Host an Event Volunteer Join Tickets

Support the plant database you love!

Q. Who is Mr. Smarty Plants?

A: There are those who suspect Wildflower Center volunteers are the culpable and capable culprits. Yet, others think staff members play some, albeit small, role. You can torture us with your plant questions, but we will never reveal the Green Guru's secret identity.

Help us grow by giving to the Plant Database Fund or by becoming a member

Did you know you can access the Native Plant Information Network with your web-enabled smartphone?

Share

Ask Mr. Smarty Plants

Ask Mr. Smarty Plants is a free service provided by the staff and volunteers at the Lady Bird Johnson Wildflower Center.

Search Smarty Plants
See a list of all Smarty Plants questions

Please forgive us, but Mr. Smarty Plants has been overwhelmed by a flood of mail and must take a break for awhile to catch up. We hope to be accepting new questions again soon. Thank you!

Need help with plant identification, visit the plant identification page.

 
rate this answer
1 rating

Thursday - March 27, 2008

From: RALEIGH , NC
Region: Mid-Atlantic
Topic: Wildlife Gardens
Title: Host plant for butterflies in North Carolina
Answered by: Barbara Medford

QUESTION:

What is the best host plant for butterflies in North Carolina?

ANSWER:

Begin by reading our "How To" article on Butterfly Gardening. Near the end of the article, seven plants native to North America are listed as good attractors of butterflies. Of these, Asclepias tuberosa (butterfly milkweed), Monarda didyma (scarlet beebalm), and Rudbeckia hirta (blackeyed Susan) all can be found growing naturally in North Carolina. Asclepias tuberosa (butterfly milkweed) is a personal favorite, as a nectar source, food for butterfly larvae and really bright and lovely flowers.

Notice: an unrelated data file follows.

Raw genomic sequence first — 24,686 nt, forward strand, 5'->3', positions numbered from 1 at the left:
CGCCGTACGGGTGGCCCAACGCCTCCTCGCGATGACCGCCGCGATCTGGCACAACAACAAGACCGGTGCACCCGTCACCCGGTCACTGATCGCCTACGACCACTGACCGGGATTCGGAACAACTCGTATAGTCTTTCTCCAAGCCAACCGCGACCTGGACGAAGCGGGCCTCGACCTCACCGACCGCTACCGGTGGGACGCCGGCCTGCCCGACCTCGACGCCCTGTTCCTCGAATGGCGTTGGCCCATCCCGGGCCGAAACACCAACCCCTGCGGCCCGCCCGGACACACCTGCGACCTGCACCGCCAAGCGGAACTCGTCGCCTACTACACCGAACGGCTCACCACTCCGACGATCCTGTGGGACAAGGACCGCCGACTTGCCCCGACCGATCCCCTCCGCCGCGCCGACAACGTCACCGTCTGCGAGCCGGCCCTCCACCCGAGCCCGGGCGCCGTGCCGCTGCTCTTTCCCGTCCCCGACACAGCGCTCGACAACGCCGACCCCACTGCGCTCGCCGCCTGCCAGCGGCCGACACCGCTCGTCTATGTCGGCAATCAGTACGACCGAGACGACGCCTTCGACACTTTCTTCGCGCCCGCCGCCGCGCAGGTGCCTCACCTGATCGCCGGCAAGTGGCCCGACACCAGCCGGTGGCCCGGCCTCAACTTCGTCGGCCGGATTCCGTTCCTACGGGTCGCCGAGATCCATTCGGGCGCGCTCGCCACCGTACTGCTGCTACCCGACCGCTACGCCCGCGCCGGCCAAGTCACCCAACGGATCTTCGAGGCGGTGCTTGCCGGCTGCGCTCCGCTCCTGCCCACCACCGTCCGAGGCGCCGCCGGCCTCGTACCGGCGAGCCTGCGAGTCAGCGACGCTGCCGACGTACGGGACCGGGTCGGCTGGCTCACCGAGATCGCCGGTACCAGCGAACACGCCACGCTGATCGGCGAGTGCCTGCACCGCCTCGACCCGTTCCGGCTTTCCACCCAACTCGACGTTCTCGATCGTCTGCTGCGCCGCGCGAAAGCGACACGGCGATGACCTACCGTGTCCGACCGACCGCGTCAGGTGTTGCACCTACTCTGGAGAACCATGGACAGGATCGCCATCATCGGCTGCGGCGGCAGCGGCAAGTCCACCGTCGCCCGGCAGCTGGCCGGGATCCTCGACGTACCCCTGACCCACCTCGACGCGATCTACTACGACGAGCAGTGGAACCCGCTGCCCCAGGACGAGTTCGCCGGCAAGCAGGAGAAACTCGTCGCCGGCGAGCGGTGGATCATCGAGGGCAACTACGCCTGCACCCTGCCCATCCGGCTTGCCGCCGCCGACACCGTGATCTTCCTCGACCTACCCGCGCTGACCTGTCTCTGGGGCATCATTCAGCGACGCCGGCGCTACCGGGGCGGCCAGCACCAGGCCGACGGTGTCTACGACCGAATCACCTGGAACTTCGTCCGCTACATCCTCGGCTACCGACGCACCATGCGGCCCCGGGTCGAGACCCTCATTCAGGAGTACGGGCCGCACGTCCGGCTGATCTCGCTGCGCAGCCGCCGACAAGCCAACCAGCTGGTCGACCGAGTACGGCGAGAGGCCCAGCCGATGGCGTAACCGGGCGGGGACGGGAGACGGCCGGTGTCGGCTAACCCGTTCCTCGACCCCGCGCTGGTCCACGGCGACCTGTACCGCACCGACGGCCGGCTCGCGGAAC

Asclepias tuberosa

Monarda didyma

Rudbeckia hirta

 

 

More Wildlife Gardens Questions

Plants that ducks and geese will not eat
March 23, 2009 - Hello, I have a pet duck and goose. Who I love dearly and have built two ponds for.. one 4ft deep the other 6ft deep. The ponds are for their use, first and for most, but I would like to have a plan...
view the full question and answer

Plants for no sun in Austin
May 12, 2010 - I need recommendations for shrubs that can withstand no sun, something that possibly blooms but does not attract bees, wasps, or any stinging insects (hummingbirds or butterflies ok).
view the full question and answer

Host plants to monarch butterflies in Starr County, TX
July 14, 2005 - I plant native larval and nectar plants that support the life cycle of the monarch butterfly here in the east; but, where can I find a list of native plants for my friends in the Tamaulipan Biotic P...
view the full question and answer

Wildlife benefit of western coneflower (Rudbeckia occidentalis)
October 16, 2007 - A neighbor and I are planting a nearby waste area. I'd like to plant things that will help any wildlife that's managed to survive, probably birds. I may be able to get Western Coneflower (Rudbeckia ...
view the full question and answer

Native Ohio Shubs for Wildlife
July 20, 2015 - Hi, I'm looking to plant shrubs and bushes for in front of our home this week but would like to plant some that are good for wildlife including bees and birds. Do you have any suggestions for norther...
view the full question and answer

Support the Wildflower Center by Donating Online or Becoming a Member today.